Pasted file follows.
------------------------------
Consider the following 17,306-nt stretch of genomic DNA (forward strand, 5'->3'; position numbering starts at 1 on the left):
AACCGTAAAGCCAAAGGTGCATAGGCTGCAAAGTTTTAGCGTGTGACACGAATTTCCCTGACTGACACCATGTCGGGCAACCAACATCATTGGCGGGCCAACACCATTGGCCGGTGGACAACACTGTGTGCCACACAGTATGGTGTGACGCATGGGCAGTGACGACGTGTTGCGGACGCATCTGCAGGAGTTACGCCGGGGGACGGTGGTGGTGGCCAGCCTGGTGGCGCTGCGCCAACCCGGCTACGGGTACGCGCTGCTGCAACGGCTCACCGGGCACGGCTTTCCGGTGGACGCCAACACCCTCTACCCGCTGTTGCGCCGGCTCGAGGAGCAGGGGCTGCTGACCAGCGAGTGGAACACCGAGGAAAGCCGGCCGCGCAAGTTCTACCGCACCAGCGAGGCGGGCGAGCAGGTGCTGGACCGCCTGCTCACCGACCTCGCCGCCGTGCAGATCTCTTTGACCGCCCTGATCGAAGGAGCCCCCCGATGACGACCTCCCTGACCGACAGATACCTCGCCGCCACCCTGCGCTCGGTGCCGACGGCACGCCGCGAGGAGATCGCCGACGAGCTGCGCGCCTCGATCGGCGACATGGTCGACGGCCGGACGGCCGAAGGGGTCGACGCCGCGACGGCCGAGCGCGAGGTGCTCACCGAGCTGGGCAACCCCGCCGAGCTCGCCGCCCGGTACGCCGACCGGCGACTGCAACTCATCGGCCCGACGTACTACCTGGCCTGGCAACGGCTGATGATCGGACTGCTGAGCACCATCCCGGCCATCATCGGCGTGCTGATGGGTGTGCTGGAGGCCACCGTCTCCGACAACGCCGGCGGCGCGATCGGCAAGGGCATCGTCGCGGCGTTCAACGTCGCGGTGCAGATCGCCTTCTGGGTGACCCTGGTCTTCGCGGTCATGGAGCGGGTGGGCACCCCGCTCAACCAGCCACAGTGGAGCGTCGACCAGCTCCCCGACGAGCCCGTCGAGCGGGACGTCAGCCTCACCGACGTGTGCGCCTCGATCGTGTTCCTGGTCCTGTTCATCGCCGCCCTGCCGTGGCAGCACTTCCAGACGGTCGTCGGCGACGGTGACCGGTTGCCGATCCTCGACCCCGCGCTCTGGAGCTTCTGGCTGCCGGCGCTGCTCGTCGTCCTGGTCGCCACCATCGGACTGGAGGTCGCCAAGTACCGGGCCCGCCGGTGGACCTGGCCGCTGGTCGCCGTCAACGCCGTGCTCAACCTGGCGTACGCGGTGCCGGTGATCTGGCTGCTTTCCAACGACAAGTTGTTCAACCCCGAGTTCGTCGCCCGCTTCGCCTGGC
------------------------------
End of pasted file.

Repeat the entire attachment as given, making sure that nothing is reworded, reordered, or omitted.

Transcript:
Consider the following 17,306-nt stretch of genomic DNA (forward strand, 5'->3'; position numbering starts at 1 on the left):
AACCGTAAAGCCAAAGGTGCATAGGCTGCAAAGTTTTAGCGTGTGACACGAATTTCCCTGACTGACACCATGTCGGGCAACCAACATCATTGGCGGGCCAACACCATTGGCCGGTGGACAACACTGTGTGCCACACAGTATGGTGTGACGCATGGGCAGTGACGACGTGTTGCGGACGCATCTGCAGGAGTTACGCCGGGGGACGGTGGTGGTGGCCAGCCTGGTGGCGCTGCGCCAACCCGGCTACGGGTACGCGCTGCTGCAACGGCTCACCGGGCACGGCTTTCCGGTGGACGCCAACACCCTCTACCCGCTGTTGCGCCGGCTCGAGGAGCAGGGGCTGCTGACCAGCGAGTGGAACACCGAGGAAAGCCGGCCGCGCAAGTTCTACCGCACCAGCGAGGCGGGCGAGCAGGTGCTGGACCGCCTGCTCACCGACCTCGCCGCCGTGCAGATCTCTTTGACCGCCCTGATCGAAGGAGCCCCCCGATGACGACCTCCCTGACCGACAGATACCTCGCCGCCACCCTGCGCTCGGTGCCGACGGCACGCCGCGAGGAGATCGCCGACGAGCTGCGCGCCTCGATCGGCGACATGGTCGACGGCCGGACGGCCGAAGGGGTCGACGCCGCGACGGCCGAGCGCGAGGTGCTCACCGAGCTGGGCAACCCCGCCGAGCTCGCCGCCCGGTACGCCGACCGGCGACTGCAACTCATCGGCCCGACGTACTACCTGGCCTGGCAACGGCTGATGATCGGACTGCTGAGCACCATCCCGGCCATCATCGGCGTGCTGATGGGTGTGCTGGAGGCCACCGTCTCCGACAACGCCGGCGGCGCGATCGGCAAGGGCATCGTCGCGGCGTTCAACGTCGCGGTGCAGATCGCCTTCTGGGTGACCCTGGTCTTCGCGGTCATGGAGCGGGTGGGCACCCCGCTCAACCAGCCACAGTGGAGCGTCGACCAGCTCCCCGACGAGCCCGTCGAGCGGGACGTCAGCCTCACCGACGTGTGCGCCTCGATCGTGTTCCTGGTCCTGTTCATCGCCGCCCTGCCGTGGCAGCACTTCCAGACGGTCGTCGGCGACGGTGACCGGTTGCCGATCCTCGACCCCGCGCTCTGGAGCTTCTGGCTGCCGGCGCTGCTCGTCGTCCTGGTCGCCACCATCGGACTGGAGGTCGCCAAGTACCGGGCCCGCCGGTGGACCTGGCCGCTGGTCGCCGTCAACGCCGTGCTCAACCTGGCGTACGCGGTGCCGGTGATCTGGCTGCTTTCCAACGACAAGTTGTTCAACCCCGAGTTCGTCGCCCGCTTCGCCTGGC